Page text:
When my 18 year old cousin moaned the other day about her $200 phone bill, I asked her how many texts she sent last month. She said she was texting like usual and did not send that many messages. Turned out she had sent over 3000 (!) texts that month, on average 100 texts a day.
Texting is the most used way to stay in touch with our family and friends. But not everybody is a heavy texter like my cousin. Each of us uses texting in a different way, depending on our individual needs and wants. Lately I have discovered a report from Ofcom that was published a few weeks ago. According to them, there are five different types of people who text:
1. Always-on communicators (=the heavy texters)
Above all, there is the user group who communicates a lot; we call them ‘always-on’ communicators. This group cannot live without their mobile device. They often own a smartphone and use their mobile phone primarily to text and call friends and family. As the name suggests, ‘always on’ communicators are open to use other communication channels like social media to share contents with a wider public and newer forms of communication such as VoIP. This segment is the youngest user group with a high proportion of people still in education.
2. Enlightened communicators (= the geeks)
This group of people is still young (most of them were under 35), but more likely to work. They like to stay on top of new technologies and are the ones that are often referred to as “techies”, “geeks” or also “early adopters”. They use texting and mobile calls more often than the other groups to contact friends and family, but also like to use email and social media for communication. However, if you compare this segment to the ‘always-on’ group, they are a lot more reluctant about sharing information online.
3. Middle-of-the-road communicators (= the average Jane & Joe)
If you haven’t felt related to one of the groups above, maybe you are more in the ‘middle-of-the-road’. This group likes to use a range of methods for communicating with others including traditional and newer forms of communication. Their favorite ways to keep in touch with others are text messaging, mobile calls and post. In general, they “let others try out new services first before giving them a go themselves”.
4. Conventional communicators (= the fixed landline generation)
This group is the oldest segment and most likely to be already retired. As you can imagine, conventional communicators prefer to use traditional communication methods such as landlines and are the least open to new technologies and new communication forms. They tend to send a card or a present in the post for special occasions (like birthdays…).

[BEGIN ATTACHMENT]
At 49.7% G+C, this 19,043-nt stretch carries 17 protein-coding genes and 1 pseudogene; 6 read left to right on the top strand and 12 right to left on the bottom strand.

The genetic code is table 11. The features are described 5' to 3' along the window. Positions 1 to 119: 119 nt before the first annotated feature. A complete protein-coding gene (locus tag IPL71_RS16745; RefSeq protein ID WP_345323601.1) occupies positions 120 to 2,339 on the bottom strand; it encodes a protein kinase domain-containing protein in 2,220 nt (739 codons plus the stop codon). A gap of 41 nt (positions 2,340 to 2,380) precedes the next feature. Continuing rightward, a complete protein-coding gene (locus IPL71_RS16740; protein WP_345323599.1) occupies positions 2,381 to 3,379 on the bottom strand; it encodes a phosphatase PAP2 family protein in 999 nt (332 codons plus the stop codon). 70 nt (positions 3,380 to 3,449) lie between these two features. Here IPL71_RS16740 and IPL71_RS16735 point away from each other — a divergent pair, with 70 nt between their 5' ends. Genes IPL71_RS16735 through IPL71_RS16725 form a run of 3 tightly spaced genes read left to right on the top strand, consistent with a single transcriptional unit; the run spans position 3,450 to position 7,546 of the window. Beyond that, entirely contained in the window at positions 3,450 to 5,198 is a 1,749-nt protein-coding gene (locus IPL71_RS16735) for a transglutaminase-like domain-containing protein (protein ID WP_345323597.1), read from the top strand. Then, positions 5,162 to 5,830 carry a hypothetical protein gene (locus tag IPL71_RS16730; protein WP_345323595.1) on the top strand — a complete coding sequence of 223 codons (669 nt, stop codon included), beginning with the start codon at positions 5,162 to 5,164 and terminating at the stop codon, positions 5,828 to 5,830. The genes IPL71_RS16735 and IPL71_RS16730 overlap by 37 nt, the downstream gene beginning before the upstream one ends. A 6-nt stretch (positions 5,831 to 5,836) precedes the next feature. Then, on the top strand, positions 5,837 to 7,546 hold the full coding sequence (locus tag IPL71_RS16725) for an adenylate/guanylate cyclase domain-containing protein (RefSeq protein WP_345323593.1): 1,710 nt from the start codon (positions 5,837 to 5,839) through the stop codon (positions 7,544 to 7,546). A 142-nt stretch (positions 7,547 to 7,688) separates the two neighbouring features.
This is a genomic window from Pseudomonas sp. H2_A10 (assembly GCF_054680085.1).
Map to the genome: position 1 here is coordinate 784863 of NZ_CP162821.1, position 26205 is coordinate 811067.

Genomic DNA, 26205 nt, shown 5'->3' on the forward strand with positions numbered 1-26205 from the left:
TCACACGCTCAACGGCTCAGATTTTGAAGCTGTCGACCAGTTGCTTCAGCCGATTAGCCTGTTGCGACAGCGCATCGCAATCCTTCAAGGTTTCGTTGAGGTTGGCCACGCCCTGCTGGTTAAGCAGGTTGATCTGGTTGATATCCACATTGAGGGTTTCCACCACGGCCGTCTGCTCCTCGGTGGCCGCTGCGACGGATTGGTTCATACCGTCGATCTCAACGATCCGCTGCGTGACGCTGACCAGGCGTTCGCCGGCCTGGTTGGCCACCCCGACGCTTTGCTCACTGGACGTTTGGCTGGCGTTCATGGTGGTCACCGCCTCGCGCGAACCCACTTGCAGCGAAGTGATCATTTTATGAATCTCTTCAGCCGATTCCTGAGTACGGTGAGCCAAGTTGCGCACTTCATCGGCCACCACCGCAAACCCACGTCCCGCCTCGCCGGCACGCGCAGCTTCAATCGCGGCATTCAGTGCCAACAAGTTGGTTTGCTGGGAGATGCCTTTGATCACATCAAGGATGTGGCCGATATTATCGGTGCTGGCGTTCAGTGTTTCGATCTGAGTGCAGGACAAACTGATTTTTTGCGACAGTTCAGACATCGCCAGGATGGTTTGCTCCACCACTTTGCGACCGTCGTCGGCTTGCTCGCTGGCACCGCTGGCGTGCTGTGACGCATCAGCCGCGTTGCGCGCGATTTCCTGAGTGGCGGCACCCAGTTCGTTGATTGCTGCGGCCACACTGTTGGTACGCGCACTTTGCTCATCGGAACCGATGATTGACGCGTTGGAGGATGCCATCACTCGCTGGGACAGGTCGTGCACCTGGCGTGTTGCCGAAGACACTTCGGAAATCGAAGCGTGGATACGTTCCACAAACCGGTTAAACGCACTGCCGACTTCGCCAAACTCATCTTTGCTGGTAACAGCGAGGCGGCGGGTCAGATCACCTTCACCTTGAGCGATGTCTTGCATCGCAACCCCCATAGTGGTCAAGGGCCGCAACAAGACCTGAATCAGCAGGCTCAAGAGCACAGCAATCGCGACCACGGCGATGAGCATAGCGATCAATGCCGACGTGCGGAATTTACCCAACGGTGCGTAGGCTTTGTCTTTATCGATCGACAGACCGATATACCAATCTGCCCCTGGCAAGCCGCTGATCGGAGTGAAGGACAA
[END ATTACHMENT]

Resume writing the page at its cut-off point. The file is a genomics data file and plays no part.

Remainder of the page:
5. Detached communicators (= the occasional texters)
The final group consists of those of us who don’t communicate a lot. The most preferred way of contacting friends and family is text messaging, but communication is not that important to this group in general. They hardly use mobile or landline calls, but are more open to quick text-based forms of communication like micro-blogging on Twitter. Compared to the other groups, detached communicators are often men across a wide range of ages.
Communicators of all groups claimed that they now communicate differently than only two years ago. Especially communication services that depend on internet and mobile phones have seen a large increase. The biggest winners are email and texting (17% of all adults now use them more), but also social networks are used more frequently (20% increase for ‘always-on’ communicators). The biggest loser is by far post (30% overall decrease), but also landline calls have started to decline. Ofcom believes that these trends will continue in the upcoming years. Receiving a post card might become a very special thing in a few years’ time.
What do you think of these trends in communication services and to which of the five communication groups would you classify yourself? Let us know in the comments.